In the first fifteen games this month, Michael Taylor was struggling at the plate, going 9 for 55 (.164/.193/.218) with one home run, two walks and 22 Ks in 57 plate appearances. Then he came up big in Washington's 4-3 comeback win in the series finale with the New York Mets in Nationals Park.
Taylor, 24, singled off Mets' right-hander Noah Syndergaard for one of the five hits the rookie starter allowed and drove in the only run Syndergaard surrendered with a fourth-inning single to left.
With the Nationals trailing 3-1 in the bottom of the seventh, Taylor came up big again, sending a two-out, two-run single through the left side of the infield to drive in two runs and tie the game up at 3-3 before stealing second (SB no.9) and scoring on a double by Danny Espinosa to put the Nats ahead for good, 4-3.
"When he gets in those situations, he doesn't try to do too much," Matt Williams told reporters when discussing Taylor's big hit after the win.
"He's not looking for a three-run homer, he's just looking for a base hit and he's just been able to improve this year, to feel his way through his first real stint in the big leagues. And he's played well."
Taylor followed that game up with an 0 for 5 night at the plate in the series opener with the Pirates in Pittsburgh's PNC Park, but in the final three games of the four-game set he went 6 for 14 with two home runs, going 1 for 5 in the second game, 4 for 5 with a home run on Saturday night and 1 for 4 with a homer that accounted for the only run the Nationals scored on Bucs' ace Gerrit Cole on Sunday.
Along the way, he made a number of impressive catches as well, tracking two balls to the wall in center in PNC on Saturday and making a leaping grab to rob Gregory Polanco of an extra base hit in Sunday's series finale.
"Really good plays in the outfield," Williams said Saturday.
"The first one he went and got at the wall and he ran down another one, and of course he got a fastball that he hit the homer on, but just a nice game. Again, came up clutch for us with a guy in scoring position and two out."
On the year, Taylor is 23 for 57 (.404/.462/.614) with four doubles, a triple and two home runs with runners in scoring position and 13 for 13 (.351/.442/.541) with runners in scoring position and two out.
Combine those numbers with his defense and Taylor is quickly emerging as the talent the Nationals have been saying he is for several years now. His teammates are impressed too.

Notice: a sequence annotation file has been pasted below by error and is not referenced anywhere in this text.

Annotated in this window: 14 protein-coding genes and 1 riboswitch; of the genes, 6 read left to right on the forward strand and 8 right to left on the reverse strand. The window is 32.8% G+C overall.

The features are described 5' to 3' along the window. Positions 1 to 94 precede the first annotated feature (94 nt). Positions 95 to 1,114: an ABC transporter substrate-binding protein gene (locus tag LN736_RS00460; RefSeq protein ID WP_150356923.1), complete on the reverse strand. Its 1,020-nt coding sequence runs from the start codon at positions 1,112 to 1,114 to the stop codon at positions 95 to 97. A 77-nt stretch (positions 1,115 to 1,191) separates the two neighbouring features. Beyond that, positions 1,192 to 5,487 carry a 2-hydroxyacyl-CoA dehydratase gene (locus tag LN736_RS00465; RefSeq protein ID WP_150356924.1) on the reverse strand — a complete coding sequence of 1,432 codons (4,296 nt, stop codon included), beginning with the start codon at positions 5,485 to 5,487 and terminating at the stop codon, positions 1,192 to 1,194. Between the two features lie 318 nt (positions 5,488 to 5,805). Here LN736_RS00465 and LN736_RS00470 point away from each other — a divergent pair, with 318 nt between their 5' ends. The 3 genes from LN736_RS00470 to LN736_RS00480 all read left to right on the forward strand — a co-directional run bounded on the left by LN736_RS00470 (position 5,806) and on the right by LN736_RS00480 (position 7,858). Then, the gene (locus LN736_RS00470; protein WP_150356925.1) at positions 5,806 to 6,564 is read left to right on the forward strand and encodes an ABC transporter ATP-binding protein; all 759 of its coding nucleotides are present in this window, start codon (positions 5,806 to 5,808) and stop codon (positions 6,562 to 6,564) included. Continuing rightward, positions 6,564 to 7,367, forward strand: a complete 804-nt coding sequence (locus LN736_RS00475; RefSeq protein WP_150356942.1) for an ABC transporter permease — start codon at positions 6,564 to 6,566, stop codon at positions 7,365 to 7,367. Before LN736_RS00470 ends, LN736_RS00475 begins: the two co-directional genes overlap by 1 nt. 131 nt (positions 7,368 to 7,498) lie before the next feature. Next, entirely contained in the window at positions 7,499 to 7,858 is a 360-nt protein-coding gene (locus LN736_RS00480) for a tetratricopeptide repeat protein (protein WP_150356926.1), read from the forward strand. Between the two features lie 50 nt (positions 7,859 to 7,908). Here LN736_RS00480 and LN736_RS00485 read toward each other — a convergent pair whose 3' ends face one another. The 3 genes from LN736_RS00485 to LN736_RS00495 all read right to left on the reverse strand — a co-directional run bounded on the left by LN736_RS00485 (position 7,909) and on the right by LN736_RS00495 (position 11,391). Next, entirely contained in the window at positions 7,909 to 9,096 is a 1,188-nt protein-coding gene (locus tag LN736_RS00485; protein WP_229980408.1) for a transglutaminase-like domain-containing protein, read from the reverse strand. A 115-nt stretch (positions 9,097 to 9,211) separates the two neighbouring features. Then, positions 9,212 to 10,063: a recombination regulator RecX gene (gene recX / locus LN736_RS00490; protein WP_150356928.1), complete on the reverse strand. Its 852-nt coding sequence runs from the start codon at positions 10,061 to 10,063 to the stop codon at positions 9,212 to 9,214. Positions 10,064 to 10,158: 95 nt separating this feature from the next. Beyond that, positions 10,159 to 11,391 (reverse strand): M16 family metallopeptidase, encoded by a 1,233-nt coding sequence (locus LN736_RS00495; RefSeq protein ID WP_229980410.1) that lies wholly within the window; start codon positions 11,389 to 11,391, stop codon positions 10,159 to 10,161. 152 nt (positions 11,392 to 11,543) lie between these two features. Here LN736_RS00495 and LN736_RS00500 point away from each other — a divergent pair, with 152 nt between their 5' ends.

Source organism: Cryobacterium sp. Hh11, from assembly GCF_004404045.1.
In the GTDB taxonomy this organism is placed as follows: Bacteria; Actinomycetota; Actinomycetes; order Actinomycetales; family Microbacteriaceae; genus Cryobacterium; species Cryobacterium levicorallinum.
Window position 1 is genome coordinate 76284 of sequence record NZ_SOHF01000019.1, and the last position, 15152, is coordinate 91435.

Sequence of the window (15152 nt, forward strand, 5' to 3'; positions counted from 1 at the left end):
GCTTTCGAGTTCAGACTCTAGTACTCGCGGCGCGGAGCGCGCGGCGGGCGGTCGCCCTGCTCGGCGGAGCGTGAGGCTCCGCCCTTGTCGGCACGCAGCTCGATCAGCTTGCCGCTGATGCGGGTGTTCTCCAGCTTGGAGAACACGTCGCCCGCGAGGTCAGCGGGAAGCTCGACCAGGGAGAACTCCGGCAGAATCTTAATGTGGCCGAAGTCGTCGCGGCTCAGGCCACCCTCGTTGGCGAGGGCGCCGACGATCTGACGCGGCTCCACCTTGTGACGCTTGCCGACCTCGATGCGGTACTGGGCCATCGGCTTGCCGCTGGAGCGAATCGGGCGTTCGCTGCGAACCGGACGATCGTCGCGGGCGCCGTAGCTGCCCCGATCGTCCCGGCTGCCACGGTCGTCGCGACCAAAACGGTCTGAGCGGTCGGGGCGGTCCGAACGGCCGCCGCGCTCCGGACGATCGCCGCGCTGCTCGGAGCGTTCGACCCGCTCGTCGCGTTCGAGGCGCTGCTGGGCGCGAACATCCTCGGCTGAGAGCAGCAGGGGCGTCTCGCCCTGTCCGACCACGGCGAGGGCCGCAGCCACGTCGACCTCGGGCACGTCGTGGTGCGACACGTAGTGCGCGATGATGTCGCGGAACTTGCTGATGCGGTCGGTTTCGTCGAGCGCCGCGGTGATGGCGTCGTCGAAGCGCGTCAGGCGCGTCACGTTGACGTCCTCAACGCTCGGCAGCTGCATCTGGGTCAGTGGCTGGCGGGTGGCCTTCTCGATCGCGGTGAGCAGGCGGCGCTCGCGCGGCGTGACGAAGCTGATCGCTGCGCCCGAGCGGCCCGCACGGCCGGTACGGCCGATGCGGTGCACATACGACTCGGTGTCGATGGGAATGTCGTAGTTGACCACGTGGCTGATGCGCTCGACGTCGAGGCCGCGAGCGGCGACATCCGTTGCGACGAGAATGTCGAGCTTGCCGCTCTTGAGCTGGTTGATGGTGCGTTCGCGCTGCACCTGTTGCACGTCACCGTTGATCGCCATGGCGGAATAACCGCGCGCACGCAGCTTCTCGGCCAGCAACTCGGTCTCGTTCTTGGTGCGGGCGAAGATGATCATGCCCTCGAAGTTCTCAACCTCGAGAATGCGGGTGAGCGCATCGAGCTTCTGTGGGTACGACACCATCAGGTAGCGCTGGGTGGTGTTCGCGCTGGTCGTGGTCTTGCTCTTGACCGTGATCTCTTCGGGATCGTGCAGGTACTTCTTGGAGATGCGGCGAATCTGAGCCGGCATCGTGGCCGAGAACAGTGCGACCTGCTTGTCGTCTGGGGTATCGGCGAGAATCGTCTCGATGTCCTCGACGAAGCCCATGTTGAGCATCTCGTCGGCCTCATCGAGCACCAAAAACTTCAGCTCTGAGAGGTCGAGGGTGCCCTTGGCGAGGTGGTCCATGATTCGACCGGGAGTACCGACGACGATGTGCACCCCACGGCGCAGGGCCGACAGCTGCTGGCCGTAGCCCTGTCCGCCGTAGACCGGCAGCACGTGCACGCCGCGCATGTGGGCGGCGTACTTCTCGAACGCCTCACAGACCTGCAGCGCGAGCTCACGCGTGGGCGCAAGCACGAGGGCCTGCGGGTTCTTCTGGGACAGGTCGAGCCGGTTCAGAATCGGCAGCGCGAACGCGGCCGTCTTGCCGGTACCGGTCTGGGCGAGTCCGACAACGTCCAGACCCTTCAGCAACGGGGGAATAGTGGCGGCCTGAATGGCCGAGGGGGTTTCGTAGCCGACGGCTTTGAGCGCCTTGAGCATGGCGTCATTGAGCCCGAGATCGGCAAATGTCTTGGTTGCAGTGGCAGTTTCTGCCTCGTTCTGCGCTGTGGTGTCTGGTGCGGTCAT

"I think every time I've pitched [Michael Taylor] has made something great happen out there in the outfield," Joe Ross said after Taylor's leaping grab on Sunday.
Taylor too discussed the catch on Polanco's liner when he spoke to reporters.
"The ball kind of took off a little bit, but it's carrying pretty well," he said. "I feel like all the line drives were staying up this week and I was able to run underneath it."
Polanco certainly thought he had a hit off the bat, and he threw a frustrated "Get out of here!" wave towards the Nats' center fielder after the grab.
It wasn't all positive, of course. Taylor also made a throwing error on a single by Polanco in the third, throwing home to try to catch catcher Chris Snyder at the plate but throwing it up the line, by Wilson Ramos and Ross backing up and off the brick wall, allowing Polanco to take third before he scored later in the inning.
"It was off," Williams said of the throw.
"[Taylor] came in, it's deflected, so it's not bounding at him and he had an opportunity to pick it up barehanded. I don't know if he go the proper grip, but it's up the line. We've got to knock that one down though, keep that ball from getting to the backstop."
"Not a great throw," Taylor admitted. "Might have been a little too aggressive in that situation. Who knows, maybe if I make a better throw we have a chance at him."
It was a rare defensive miscue from the young outfielder, and just his third error of the season.
As of this morning, Taylor continues to lead all major league outfielders in Ultimate Zone Rating (UZR) at +14.7.
"He came with a great defensive resume in the minor leagues," Nationals' GM Mike Rizzo told MLB Network Radio hosts Mike Ferrin and Mike Stanton last week.
"He's a guy that really has a chance to be a five-tool type of player. He hits for average, he's got great pop, he steals bases, he plays defense, he throws well, he's got a great all-around game and demeanor. He's a good baserunner beyond being a base stealer, so he's been a guy who each and every level that we've put him in he's had a slow start and adjusted to the league and had a good season for that year and he did the same thing in the big leagues."
Through 82 games and 294 PAs this season, Taylor has a .240/.283/.371 line with 10 doubles, eight home runs and 11 stolen bases.
He said Sunday his recent run of success at the plate was a positive step offensively.
"It's nice to hit, so kind of went through a tough streak, hopefully I can build off these last few days and put together a couple more good days."